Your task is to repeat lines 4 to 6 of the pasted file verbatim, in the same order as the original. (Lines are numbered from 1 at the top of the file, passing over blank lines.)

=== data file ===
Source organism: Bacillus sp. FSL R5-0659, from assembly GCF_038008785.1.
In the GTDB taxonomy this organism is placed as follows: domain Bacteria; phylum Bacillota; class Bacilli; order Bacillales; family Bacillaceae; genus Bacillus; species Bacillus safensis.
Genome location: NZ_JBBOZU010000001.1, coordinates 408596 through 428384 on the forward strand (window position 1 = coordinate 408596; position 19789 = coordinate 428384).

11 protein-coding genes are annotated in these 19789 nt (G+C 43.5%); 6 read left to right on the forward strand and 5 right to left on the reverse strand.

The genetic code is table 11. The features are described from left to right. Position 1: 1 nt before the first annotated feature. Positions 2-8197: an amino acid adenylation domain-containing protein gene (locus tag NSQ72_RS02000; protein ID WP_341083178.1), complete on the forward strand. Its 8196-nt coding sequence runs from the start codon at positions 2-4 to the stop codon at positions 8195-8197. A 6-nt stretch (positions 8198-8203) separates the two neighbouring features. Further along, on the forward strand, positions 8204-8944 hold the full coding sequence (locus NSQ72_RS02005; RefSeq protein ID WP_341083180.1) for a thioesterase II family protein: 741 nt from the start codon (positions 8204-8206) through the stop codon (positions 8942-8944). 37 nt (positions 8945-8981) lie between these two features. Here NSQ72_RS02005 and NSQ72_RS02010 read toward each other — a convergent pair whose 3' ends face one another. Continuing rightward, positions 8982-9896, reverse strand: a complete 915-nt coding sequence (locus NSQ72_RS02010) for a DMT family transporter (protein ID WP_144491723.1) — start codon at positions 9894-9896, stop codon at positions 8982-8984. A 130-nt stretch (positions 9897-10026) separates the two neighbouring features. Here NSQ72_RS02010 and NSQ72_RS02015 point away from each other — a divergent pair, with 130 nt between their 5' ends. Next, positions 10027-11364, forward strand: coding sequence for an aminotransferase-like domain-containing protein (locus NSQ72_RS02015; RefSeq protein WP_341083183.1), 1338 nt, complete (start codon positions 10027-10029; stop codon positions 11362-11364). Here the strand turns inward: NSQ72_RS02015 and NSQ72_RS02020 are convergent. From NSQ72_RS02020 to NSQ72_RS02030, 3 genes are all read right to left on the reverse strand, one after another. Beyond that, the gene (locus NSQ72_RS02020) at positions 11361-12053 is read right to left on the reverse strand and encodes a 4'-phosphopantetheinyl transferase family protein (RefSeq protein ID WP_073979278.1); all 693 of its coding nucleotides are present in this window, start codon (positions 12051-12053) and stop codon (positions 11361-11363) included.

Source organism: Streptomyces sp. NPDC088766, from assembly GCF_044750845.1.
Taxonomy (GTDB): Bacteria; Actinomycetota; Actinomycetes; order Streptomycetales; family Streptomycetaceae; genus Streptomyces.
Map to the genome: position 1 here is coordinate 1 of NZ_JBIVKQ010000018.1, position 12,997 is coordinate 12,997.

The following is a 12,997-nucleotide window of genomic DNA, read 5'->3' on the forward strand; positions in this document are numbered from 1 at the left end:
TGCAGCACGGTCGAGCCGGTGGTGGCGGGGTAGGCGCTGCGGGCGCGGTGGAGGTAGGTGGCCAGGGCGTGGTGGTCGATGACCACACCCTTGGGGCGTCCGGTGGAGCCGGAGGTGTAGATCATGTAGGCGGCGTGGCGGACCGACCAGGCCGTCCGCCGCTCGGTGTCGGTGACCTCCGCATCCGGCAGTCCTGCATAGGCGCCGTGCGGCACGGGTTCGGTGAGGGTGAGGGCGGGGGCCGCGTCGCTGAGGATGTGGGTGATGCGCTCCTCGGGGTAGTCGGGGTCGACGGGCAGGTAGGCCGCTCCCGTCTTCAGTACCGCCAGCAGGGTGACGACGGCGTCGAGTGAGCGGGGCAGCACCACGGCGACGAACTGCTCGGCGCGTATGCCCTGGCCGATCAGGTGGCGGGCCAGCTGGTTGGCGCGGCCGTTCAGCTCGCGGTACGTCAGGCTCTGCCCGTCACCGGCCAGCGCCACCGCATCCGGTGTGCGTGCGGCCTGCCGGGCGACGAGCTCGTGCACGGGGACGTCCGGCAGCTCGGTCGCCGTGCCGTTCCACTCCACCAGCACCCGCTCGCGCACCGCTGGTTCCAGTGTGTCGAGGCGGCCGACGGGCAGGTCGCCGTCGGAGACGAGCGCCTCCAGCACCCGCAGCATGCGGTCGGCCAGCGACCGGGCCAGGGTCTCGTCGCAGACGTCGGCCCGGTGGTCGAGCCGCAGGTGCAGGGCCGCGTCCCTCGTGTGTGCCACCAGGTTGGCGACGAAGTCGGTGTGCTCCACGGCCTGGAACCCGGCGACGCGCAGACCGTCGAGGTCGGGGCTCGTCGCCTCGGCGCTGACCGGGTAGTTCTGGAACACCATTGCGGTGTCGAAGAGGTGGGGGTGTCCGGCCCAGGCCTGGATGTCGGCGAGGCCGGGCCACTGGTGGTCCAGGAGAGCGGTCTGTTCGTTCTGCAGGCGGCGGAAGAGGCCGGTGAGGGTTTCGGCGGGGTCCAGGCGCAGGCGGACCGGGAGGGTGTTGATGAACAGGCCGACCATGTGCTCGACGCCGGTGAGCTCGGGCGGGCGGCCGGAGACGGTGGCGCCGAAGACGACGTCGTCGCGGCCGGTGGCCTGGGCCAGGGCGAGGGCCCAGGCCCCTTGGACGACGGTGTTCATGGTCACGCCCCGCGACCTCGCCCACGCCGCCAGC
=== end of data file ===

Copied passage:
11 protein-coding genes are annotated in these 19789 nt (G+C 43.5%); 6 read left to right on the forward strand and 5 right to left on the reverse strand.

The genetic code is table 11. The features are described from left to right. Position 1: 1 nt before the first annotated feature. Positions 2-8197: an amino acid adenylation domain-containing protein gene (locus tag NSQ72_RS02000; protein ID WP_341083178.1), complete on the forward strand. Its 8196-nt coding sequence runs from the start codon at positions 2-4 to the stop codon at positions 8195-8197. A 6-nt stretch (positions 8198-8203) separates the two neighbouring features. Further along, on the forward strand, positions 8204-8944 hold the full coding sequence (locus NSQ72_RS02005; RefSeq protein ID WP_341083180.1) for a thioesterase II family protein: 741 nt from the start codon (positions 8204-8206) through the stop codon (positions 8942-8944). 37 nt (positions 8945-8981) lie between these two features. Here NSQ72_RS02005 and NSQ72_RS02010 read toward each other — a convergent pair whose 3' ends face one another. Continuing rightward, positions 8982-9896, reverse strand: a complete 915-nt coding sequence (locus NSQ72_RS02010) for a DMT family transporter (protein ID WP_144491723.1) — start codon at positions 9894-9896, stop codon at positions 8982-8984. A 130-nt stretch (positions 9897-10026) separates the two neighbouring features. Here NSQ72_RS02010 and NSQ72_RS02015 point away from each other — a divergent pair, with 130 nt between their 5' ends. Next, positions 10027-11364, forward strand: coding sequence for an aminotransferase-like domain-containing protein (locus NSQ72_RS02015; RefSeq protein WP_341083183.1), 1338 nt, complete (start codon positions 10027-10029; stop codon positions 11362-11364). Here the strand turns inward: NSQ72_RS02015 and NSQ72_RS02020 are convergent. From NSQ72_RS02020 to NSQ72_RS02030, 3 genes are all read right to left on the reverse strand, one after another. Beyond that, the gene (locus NSQ72_RS02020) at positions 11361-12053 is read right to left on the reverse strand and encodes a 4'-phosphopantetheinyl transferase family protein (RefSeq protein ID WP_073979278.1); all 693 of its coding nucleotides are present in this window, start codon (positions 12051-12053) and stop codon (positions 11361-11363) included.

Source organism: Streptomyces sp. NPDC088766, from assembly GCF_044750845.1.